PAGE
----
1. Author's note
  2. Server setup
  3. Client Setup
  4. NSS
  5. PAM
    1. /etc/pam.d/sshd
    2. /etc/pam.d/su
    3. /etc/pam.d/system
    4. /etc/pam.d/sudo
  6. Securing your system
  7. ACL

Author's note

This document really describes (what I remember of installing) my system, with tidbits I've forgotten from various sources on the net. I can't guarantee that following this document you'll get a working system, but I hope it will provide some insights into how the thing is supposed to work.

Staffan Thom´en

Server setup

First things first, you'll need to set up an openldap server somewhere, this is fairly straightforward, as it's available in pkgsrc. The tricky bit is really configuring the ACL:s, since the openldap logs are incredibly hard to read. Generally it's probably a good idea to firewall it from outside and worry about the ACL setup later if you want to do things like let other departments to see your users or let the public see contact information for example.

An example config file is included in the package (${LOCALBASE}/etc/opeldap/slapd.conf), and the only thing that really has to be added is to include some schemas for user authentication:


These are (in pkgsrc-2014Q1) installed in ${LOCALBASE}/share/examples/openldap/schema, and can just be included from there, and tells the server which record keys (as in key-value pairs) it shall accept.

And that really is it for the server bit. Next comes testing it out with a few ldap commands.

The basic commands of talking directly with the ldap database are ldapadd, ldapmodify and ldapsearch. These are in the openldap-client package, so you won't have to install the entire server on a client machine.

Options you'll be using alot like -b (base) and -H (host URI) can conveninently be stuck in a client configuration file, ${PKG_SYSCONFBASE}/openldap/ldap.conf, which will save you time and aggravation from having to type them all the time.

To talk to your ldap server, try running ldapsearch;

% ldapsearch -H ldap://my.server/

This really means dump everything, but since we've nothing in the database it will respond with an error.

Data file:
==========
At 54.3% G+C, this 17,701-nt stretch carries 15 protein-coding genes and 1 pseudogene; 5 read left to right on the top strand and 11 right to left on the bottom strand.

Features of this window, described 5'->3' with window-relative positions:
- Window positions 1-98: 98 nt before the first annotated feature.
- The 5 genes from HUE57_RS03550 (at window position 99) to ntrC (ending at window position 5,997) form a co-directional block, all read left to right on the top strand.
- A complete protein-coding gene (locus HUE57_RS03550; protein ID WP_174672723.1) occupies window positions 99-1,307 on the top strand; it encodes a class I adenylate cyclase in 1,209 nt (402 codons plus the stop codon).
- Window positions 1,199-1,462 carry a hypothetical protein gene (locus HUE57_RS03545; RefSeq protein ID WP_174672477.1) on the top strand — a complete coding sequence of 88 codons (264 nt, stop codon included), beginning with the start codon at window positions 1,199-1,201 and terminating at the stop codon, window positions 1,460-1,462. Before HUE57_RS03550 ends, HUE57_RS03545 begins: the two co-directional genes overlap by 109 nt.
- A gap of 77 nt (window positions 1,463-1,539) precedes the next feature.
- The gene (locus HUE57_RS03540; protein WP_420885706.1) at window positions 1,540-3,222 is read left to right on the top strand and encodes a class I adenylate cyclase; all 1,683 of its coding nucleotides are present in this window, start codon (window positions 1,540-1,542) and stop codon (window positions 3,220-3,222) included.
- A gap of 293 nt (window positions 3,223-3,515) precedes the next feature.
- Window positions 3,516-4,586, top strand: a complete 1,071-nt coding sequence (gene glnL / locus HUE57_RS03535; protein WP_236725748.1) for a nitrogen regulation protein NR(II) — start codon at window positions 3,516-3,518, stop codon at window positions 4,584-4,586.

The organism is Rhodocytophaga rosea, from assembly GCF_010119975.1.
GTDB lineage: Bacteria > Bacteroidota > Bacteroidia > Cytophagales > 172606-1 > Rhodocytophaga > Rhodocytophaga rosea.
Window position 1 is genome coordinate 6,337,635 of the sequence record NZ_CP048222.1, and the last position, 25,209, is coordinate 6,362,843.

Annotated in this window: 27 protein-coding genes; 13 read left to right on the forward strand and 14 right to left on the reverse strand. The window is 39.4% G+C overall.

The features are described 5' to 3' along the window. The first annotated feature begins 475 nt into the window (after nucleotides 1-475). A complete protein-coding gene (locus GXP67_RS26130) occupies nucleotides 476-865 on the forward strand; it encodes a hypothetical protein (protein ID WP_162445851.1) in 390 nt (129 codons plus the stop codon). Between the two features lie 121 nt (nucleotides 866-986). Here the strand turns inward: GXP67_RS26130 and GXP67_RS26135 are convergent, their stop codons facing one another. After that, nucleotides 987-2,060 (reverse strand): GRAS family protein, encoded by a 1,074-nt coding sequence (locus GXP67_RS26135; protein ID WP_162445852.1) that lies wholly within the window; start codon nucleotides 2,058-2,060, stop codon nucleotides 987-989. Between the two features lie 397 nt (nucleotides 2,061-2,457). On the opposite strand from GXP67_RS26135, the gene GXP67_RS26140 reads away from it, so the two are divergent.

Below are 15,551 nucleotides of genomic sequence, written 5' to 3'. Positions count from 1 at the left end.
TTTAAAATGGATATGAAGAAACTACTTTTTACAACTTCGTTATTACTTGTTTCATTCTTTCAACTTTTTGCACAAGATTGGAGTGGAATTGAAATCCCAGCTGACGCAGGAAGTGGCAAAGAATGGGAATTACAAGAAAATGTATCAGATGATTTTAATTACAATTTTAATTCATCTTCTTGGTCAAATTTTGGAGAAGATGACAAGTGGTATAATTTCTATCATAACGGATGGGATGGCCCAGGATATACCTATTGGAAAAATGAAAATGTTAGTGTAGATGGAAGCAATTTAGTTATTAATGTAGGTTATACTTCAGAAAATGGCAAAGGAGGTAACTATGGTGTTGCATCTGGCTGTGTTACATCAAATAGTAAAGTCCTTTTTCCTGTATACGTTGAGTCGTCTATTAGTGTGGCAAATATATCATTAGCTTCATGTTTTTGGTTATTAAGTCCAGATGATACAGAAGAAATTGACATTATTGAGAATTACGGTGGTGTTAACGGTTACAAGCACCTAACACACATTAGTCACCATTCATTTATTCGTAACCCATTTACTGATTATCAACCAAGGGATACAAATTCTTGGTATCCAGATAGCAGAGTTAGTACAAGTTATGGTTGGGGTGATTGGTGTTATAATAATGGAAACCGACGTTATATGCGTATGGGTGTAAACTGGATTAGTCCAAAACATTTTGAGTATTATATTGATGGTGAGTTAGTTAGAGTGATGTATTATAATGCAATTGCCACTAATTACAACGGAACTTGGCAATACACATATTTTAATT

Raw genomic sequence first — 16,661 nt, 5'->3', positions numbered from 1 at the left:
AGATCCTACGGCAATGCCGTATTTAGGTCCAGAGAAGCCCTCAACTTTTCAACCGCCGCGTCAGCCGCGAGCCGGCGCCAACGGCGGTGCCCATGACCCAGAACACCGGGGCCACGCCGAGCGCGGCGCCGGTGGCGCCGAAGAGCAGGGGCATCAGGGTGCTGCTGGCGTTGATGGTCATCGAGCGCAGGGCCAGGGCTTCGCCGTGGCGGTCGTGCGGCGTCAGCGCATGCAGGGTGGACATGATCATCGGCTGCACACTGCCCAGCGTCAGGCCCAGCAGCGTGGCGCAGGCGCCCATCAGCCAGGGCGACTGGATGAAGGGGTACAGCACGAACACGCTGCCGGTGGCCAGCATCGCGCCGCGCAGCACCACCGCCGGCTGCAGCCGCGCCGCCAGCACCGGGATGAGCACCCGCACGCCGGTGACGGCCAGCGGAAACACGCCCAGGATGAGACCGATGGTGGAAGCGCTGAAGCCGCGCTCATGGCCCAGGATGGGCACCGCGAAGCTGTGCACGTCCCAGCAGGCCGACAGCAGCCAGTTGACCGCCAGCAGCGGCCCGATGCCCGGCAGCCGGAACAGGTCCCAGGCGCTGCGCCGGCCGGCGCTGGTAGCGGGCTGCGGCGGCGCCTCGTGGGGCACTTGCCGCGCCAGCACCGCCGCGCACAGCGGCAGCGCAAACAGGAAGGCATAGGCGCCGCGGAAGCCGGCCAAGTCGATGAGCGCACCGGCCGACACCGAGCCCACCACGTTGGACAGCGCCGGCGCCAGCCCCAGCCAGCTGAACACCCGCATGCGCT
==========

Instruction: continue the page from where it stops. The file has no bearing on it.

To set this database up for user authentication, we'll need to lay down some structure. LDAP is generally a hierachial database of records with key-value pairs. We'll first need to tell it about our organisation and then add a user.

Here we'll be using ldapadd, which reads a format called ldif. It is a flat text format that looks something like this:

 dn: cn=example,dc=org
 objectClass: dcObject
 objectClass: organization
 objectClass: top
 o: Example Organisation
 dc: example

 dn: ou=groups,dc=example,dc=org
 objectClass: top
 objectClass: organizationalUnit
 ou: groups

 dn: ou=people,dc=example,dc=org
 objectClass: top
 objectClass: organizationalUnit
 ou: people

The text above define three records, they start with a distinguished name of the record (dn:), which is a unique identifier for the record.

"cn=example,dc=org" is the root of this organisation, with a common name (cn) example and a domain component (dc) of org. Next come the objectClass lines which tells us that this is domain component object, an organisation object and a top-level object. We then have an organisation (o:) line which is a descriptive text and finally a domain component line (dc:) which is the stored value for the dc (same as in the distinguished name).

Following this are two records which define something called in ldap terms organisational units, and as you see from the dn:, essentially two branches of the main tree. They are here to be used for the user groups (yes, like /etc/groups) and the actual users.

If you want you can just stick all of this in one file (even the user below) and add it with ldapadd -f file.ldif, this will create the initial structure of your database.

Adding a group and then a user user is no more difficult, you just have to fill out the right fields.